Airborne elements have traditionally always been forced to fight battles by being lightly armed and armored when heading into contested spaces. As such, much though by warplanners has always been given to outfitting this infantry type with serviceable equipment useful in their light-minded role. One facet of this thinking became lightweight, dimensionally compact vehicles to serve in the support role until the arrival of the main fighting force. For the West German Army during the Cold War period (1947-1991), the Porsche / MaK Wiesel ("Weasel") Armored Weapons Carrier (AWC) became such a product, developed as an air-transportable solution due to its compact size and relative lightweight status. The AWC, ordered in 1985 and introduced in 1989, continues to serve the modern German Army today (2017).
The Wiesel series involves a crew of two or three depending on configuration and two major variants of the Wiesel ultimately emerged - the original "Wiesel 1" and follow-up "Wiesel 2". The Wiesel 1 is the original model of 1989 and powered by the Audi 5-cylinder inline turbo-diesel of 86 horsepower. The first mark was evolved into various battlefield forms including dedicated reconnaissance, Anti-Tank Guided Missile (ATGM) carrier (TOW missile support), a remote-controlled Route-Clearance System (RCS) vehicle, and the MK20 sporting the Rheinmetall MK 20 Rh202 20mm automatic cannon in a turret configuration.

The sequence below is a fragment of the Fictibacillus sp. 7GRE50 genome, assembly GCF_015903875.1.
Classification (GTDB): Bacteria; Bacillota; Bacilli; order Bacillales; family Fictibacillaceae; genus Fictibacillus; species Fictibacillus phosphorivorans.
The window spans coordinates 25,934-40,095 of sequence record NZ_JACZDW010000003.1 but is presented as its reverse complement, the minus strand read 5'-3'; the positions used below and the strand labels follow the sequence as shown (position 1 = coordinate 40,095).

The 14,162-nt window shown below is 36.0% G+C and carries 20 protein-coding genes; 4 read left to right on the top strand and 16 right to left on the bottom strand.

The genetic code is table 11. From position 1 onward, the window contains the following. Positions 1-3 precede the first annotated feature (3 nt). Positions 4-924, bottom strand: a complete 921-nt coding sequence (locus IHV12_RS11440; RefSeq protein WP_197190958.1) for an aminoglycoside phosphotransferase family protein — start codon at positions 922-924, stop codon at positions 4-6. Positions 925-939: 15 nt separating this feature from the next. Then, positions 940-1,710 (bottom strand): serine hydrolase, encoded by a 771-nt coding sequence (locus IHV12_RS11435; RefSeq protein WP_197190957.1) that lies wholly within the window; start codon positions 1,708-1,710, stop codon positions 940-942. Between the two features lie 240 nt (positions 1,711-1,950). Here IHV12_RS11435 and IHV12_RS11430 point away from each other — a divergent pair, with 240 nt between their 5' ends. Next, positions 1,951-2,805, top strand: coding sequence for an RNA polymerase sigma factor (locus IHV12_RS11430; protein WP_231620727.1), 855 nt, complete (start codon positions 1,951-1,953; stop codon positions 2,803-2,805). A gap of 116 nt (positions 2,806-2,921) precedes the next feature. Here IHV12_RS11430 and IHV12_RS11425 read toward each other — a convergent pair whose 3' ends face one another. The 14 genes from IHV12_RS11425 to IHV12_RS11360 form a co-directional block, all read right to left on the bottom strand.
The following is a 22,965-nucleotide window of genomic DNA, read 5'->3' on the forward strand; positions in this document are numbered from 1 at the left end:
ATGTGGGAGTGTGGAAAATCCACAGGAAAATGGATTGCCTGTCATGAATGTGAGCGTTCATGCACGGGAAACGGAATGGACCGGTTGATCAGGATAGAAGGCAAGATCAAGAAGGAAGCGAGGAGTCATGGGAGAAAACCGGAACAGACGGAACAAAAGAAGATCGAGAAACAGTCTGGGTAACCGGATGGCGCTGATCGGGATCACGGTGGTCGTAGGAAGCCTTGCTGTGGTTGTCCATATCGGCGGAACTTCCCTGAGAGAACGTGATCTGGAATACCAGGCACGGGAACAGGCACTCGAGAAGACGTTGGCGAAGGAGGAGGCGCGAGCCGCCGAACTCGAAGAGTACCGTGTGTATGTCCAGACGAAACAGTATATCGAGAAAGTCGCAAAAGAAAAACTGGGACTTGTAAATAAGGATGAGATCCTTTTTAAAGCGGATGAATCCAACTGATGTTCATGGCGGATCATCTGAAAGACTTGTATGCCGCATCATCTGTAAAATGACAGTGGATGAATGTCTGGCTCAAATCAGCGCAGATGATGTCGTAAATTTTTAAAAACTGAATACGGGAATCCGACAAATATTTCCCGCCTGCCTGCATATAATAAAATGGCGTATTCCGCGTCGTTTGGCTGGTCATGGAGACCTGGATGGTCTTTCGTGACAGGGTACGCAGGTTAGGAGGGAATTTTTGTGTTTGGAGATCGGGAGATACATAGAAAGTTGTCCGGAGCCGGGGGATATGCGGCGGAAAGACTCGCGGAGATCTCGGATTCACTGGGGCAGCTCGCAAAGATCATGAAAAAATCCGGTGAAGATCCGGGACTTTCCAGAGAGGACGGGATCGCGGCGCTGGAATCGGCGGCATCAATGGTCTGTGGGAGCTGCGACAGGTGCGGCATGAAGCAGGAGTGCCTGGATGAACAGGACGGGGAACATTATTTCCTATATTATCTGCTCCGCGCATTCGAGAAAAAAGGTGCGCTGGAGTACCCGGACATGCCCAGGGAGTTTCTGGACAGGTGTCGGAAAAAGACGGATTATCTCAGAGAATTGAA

The Wiesel 1 was further a part of various experiments involving the vehicle including a cargo hauler, machine gun carrier, ATGM carrier with HOT missile support, radar carrier and a model outfitted with the heftier 25mm autocannon - but none of these were adopted.
The Wiesel 2 (developed by MaK, now a part of Rheinmetall Landsystemes) is a dimensionally larger version driven by the more powerful Volkswagen Straight 4 turbo-diesel of 109 horsepower. This model first appeared in 1994 and sports a running length of 4.78 in length with a height of 2.17 meters and a width of 1.87 meters. The increase in length has added a new roadwheel to each side of the vehicle and the hull has also been raised for improved ground clearance. Weight is near 10,500lb.
Like the Mark 1, the Wiesel 2 has been evolved to fulfill a variety of needed battlefield roles including command post, engineering vehicle, reconnaissance vehicle, Command and Control (C2) vehicle, weapons carrier, radar carrier and the like. Prototypes of this mark have included a small Armored Personnel Carrier (APC), ambulance, remote-controlled vehicle, recoilless gun carrier, resupply vehicle, and ATGM carrier (HOT missiles).
The Wiesel 2 entered service in 2001. Both versions are air-transportable by medium-lift helicopters or medium-class fixed-wing transports. However, it is not an air-droppable system as four pilot vehicles were lost testing this capability during trials.
The German Army has taken on a stock of 343 Wiesel 1 forms and 179 Wiesel 2 forms. It has used these in various peacekeeping endeavors throughout the world.
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